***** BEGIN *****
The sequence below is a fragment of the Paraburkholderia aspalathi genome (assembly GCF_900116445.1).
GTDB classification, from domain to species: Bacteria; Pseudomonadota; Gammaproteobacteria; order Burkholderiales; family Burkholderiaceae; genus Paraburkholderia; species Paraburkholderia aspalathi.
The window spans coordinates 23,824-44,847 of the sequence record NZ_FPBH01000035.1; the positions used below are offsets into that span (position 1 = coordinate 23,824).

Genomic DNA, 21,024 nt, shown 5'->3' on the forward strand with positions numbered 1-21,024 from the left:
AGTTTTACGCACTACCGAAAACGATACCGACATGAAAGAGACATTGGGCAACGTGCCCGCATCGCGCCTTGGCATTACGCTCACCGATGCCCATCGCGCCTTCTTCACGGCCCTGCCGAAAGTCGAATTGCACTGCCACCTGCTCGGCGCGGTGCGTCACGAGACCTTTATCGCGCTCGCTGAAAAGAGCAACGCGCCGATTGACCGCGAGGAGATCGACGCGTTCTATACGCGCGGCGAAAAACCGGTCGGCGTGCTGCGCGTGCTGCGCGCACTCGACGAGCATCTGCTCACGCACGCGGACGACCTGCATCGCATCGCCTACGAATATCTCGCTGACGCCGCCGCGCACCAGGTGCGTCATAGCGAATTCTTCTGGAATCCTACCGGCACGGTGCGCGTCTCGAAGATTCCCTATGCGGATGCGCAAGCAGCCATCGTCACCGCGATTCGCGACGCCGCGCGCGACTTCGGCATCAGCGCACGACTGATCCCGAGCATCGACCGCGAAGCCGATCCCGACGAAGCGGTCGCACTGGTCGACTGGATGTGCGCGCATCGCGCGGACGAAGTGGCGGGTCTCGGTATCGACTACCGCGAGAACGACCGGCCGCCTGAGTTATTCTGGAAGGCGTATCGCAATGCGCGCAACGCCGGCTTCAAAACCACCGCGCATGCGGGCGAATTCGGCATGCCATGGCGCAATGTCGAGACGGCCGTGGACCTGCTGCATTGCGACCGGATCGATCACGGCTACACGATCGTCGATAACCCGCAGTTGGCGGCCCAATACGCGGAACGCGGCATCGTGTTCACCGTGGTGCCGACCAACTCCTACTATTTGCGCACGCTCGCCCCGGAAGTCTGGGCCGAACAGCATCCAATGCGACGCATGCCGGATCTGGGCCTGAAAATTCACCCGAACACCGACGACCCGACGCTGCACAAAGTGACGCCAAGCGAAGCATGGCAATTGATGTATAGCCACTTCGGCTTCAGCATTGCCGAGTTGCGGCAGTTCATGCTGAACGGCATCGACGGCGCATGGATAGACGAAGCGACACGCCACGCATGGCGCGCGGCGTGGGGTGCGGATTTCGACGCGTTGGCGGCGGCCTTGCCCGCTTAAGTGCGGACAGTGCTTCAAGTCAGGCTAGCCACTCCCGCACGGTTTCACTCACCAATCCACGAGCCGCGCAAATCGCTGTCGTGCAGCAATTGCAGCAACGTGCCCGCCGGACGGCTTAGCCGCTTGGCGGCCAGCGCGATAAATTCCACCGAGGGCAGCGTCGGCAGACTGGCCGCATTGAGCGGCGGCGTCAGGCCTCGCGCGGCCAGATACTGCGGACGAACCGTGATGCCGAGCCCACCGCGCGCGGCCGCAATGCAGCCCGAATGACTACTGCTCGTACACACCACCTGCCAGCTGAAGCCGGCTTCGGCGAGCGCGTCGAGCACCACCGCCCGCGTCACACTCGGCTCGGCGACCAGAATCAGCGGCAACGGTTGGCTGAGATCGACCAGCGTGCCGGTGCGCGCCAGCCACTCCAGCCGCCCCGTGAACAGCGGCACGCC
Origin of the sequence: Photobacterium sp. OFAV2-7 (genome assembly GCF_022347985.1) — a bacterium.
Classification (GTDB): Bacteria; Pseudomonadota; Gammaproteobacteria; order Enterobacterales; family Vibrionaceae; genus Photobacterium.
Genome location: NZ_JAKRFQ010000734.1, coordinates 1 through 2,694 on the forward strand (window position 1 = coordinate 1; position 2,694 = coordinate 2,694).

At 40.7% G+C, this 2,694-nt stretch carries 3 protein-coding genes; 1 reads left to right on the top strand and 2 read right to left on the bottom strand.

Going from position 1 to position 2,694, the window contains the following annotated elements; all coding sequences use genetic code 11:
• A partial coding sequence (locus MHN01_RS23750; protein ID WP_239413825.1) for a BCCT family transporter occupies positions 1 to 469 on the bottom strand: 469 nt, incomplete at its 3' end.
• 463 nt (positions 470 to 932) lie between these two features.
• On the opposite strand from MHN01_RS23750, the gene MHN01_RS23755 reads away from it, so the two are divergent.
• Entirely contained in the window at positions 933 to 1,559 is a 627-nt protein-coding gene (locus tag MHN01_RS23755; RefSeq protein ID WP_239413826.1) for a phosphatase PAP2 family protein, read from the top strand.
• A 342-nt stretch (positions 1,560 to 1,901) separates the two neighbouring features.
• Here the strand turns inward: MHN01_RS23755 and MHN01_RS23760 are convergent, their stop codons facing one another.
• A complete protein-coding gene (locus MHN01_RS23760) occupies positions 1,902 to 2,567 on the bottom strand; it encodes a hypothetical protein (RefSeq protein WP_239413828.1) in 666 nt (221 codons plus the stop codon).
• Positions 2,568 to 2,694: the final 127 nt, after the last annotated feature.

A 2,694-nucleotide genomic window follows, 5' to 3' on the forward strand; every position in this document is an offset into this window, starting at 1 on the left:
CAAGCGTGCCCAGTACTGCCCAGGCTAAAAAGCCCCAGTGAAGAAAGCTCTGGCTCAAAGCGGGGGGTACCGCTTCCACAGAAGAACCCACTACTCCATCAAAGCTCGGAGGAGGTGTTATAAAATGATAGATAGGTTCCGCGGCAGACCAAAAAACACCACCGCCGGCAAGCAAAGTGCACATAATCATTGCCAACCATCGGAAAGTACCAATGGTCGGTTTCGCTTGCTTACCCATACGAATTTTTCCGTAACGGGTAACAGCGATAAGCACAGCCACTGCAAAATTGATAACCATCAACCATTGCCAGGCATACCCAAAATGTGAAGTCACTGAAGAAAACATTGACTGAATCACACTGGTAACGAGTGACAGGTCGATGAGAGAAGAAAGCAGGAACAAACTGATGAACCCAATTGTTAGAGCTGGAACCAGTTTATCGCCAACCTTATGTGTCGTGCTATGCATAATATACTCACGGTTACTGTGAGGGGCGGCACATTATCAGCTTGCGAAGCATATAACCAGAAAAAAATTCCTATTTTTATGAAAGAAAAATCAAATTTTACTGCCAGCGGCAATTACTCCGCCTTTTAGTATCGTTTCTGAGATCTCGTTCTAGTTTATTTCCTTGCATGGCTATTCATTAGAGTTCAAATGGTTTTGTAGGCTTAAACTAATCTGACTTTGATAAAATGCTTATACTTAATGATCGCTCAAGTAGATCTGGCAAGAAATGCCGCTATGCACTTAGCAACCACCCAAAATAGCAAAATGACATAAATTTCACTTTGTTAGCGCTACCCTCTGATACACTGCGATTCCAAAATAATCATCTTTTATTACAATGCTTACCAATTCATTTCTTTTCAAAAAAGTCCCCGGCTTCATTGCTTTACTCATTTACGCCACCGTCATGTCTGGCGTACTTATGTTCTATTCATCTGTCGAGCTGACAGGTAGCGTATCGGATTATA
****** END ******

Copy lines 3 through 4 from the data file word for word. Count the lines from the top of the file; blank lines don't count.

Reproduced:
The window spans coordinates 23,824-44,847 of the sequence record NZ_FPBH01000035.1; the positions used below are offsets into that span (position 1 = coordinate 23,824).

Genomic DNA, 21,024 nt, shown 5'->3' on the forward strand with positions numbered 1-21,024 from the left: